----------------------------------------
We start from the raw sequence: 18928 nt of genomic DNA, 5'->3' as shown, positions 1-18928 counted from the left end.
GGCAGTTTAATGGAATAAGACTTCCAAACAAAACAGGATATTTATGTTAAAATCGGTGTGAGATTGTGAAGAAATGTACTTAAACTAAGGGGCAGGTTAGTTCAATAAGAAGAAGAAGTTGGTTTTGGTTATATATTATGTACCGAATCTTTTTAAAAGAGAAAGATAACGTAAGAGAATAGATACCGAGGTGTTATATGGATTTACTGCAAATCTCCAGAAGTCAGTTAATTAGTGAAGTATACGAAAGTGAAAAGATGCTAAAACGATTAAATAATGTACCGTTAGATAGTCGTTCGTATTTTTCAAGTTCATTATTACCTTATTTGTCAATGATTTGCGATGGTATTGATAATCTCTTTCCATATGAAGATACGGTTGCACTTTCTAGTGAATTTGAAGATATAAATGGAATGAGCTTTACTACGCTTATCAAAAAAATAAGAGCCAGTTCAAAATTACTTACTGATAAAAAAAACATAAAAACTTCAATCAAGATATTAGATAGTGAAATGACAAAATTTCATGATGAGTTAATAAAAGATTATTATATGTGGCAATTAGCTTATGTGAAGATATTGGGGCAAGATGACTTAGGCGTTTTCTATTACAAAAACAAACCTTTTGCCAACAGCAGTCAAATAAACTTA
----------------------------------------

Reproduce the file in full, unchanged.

We start from the raw sequence: 18928 nt of genomic DNA, 5'->3' as shown, positions 1-18928 counted from the left end.
GGCAGTTTAATGGAATAAGACTTCCAAACAAAACAGGATATTTATGTTAAAATCGGTGTGAGATTGTGAAGAAATGTACTTAAACTAAGGGGCAGGTTAGTTCAATAAGAAGAAGAAGTTGGTTTTGGTTATATATTATGTACCGAATCTTTTTAAAAGAGAAAGATAACGTAAGAGAATAGATACCGAGGTGTTATATGGATTTACTGCAAATCTCCAGAAGTCAGTTAATTAGTGAAGTATACGAAAGTGAAAAGATGCTAAAACGATTAAATAATGTACCGTTAGATAGTCGTTCGTATTTTTCAAGTTCATTATTACCTTATTTGTCAATGATTTGCGATGGTATTGATAATCTCTTTCCATATGAAGATACGGTTGCACTTTCTAGTGAATTTGAAGATATAAATGGAATGAGCTTTACTACGCTTATCAAAAAAATAAGAGCCAGTTCAAAATTACTTACTGATAAAAAAAACATAAAAACTTCAATCAAGATATTAGATAGTGAAATGACAAAATTTCATGATGAGTTAATAAAAGATTATTATATGTGGCAATTAGCTTATGTGAAGATATTGGGGCAAGATGACTTAGGCGTTTTCTATTACAAAAACAAACCTTTTGCCAACAGCAGTCAAATAAACTTA